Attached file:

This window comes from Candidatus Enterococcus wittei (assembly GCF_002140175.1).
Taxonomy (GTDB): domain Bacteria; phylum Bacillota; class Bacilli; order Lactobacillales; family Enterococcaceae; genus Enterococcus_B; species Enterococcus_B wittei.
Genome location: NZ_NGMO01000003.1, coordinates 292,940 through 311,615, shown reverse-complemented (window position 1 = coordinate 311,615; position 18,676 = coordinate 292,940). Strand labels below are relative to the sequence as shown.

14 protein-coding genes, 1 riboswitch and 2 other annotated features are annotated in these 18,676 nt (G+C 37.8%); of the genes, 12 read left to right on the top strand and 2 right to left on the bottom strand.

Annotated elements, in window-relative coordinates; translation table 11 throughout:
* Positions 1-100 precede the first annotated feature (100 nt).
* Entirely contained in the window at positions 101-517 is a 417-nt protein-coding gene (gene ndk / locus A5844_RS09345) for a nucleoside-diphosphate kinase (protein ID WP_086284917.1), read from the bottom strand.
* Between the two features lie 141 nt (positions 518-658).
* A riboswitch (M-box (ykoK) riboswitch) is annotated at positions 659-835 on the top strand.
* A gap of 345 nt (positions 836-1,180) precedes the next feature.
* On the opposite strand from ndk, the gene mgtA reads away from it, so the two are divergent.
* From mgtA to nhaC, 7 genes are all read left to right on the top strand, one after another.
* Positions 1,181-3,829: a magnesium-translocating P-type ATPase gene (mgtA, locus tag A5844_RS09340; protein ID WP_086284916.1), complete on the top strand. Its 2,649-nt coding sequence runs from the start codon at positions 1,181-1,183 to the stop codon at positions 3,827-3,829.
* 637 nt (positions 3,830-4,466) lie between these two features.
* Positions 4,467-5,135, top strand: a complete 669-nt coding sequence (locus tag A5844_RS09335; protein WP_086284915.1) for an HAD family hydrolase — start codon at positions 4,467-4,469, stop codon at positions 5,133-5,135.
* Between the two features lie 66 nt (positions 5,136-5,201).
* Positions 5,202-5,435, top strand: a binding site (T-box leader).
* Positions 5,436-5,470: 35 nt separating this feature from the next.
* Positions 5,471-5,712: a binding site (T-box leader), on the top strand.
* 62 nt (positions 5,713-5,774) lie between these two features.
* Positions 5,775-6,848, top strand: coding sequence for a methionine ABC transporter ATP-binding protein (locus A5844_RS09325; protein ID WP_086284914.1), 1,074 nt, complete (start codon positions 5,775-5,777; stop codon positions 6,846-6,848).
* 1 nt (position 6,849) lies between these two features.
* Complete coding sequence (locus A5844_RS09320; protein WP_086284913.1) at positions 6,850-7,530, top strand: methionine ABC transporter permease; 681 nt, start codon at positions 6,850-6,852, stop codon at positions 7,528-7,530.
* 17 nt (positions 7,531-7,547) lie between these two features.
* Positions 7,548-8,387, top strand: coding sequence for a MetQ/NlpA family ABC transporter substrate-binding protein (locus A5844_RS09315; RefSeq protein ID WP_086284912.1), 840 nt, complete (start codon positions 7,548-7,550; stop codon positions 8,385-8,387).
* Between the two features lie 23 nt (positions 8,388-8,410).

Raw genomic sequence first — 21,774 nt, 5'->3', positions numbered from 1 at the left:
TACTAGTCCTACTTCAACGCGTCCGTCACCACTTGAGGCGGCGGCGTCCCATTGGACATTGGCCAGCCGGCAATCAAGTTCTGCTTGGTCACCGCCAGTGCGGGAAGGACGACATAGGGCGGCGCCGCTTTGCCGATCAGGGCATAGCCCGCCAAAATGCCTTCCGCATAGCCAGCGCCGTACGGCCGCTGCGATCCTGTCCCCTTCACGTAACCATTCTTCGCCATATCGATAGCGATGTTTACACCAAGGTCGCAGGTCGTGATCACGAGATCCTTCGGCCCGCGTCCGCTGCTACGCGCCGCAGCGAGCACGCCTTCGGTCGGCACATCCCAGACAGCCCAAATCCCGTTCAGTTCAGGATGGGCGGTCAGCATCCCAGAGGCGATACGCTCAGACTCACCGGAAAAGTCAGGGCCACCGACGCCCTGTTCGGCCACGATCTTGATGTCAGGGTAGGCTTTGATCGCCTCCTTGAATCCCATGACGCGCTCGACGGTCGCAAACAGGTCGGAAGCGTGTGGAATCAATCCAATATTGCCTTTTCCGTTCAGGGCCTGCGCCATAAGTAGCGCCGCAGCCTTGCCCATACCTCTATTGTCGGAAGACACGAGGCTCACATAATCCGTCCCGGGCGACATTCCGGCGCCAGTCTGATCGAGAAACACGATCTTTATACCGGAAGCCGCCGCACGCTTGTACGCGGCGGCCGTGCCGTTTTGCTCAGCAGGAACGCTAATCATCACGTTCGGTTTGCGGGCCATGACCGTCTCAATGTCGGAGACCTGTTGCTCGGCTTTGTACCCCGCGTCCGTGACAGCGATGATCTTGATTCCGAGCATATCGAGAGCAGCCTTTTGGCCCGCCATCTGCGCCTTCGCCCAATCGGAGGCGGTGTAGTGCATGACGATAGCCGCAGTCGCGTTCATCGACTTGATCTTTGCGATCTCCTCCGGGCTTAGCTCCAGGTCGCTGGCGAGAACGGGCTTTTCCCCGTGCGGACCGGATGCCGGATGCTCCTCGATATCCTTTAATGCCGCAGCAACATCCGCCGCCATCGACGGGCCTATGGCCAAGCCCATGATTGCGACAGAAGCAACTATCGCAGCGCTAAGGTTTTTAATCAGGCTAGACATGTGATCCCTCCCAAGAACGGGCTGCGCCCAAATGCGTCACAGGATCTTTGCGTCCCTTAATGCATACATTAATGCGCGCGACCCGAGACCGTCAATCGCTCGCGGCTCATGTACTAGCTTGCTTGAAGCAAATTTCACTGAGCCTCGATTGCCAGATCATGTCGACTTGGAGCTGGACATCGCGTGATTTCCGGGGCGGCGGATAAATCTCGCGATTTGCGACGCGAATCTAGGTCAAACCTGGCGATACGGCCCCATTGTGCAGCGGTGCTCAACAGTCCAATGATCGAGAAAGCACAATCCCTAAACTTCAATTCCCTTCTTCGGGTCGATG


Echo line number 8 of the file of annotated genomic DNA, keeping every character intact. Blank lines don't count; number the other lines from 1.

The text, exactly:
* Between the two features lie 141 nt (positions 518-658).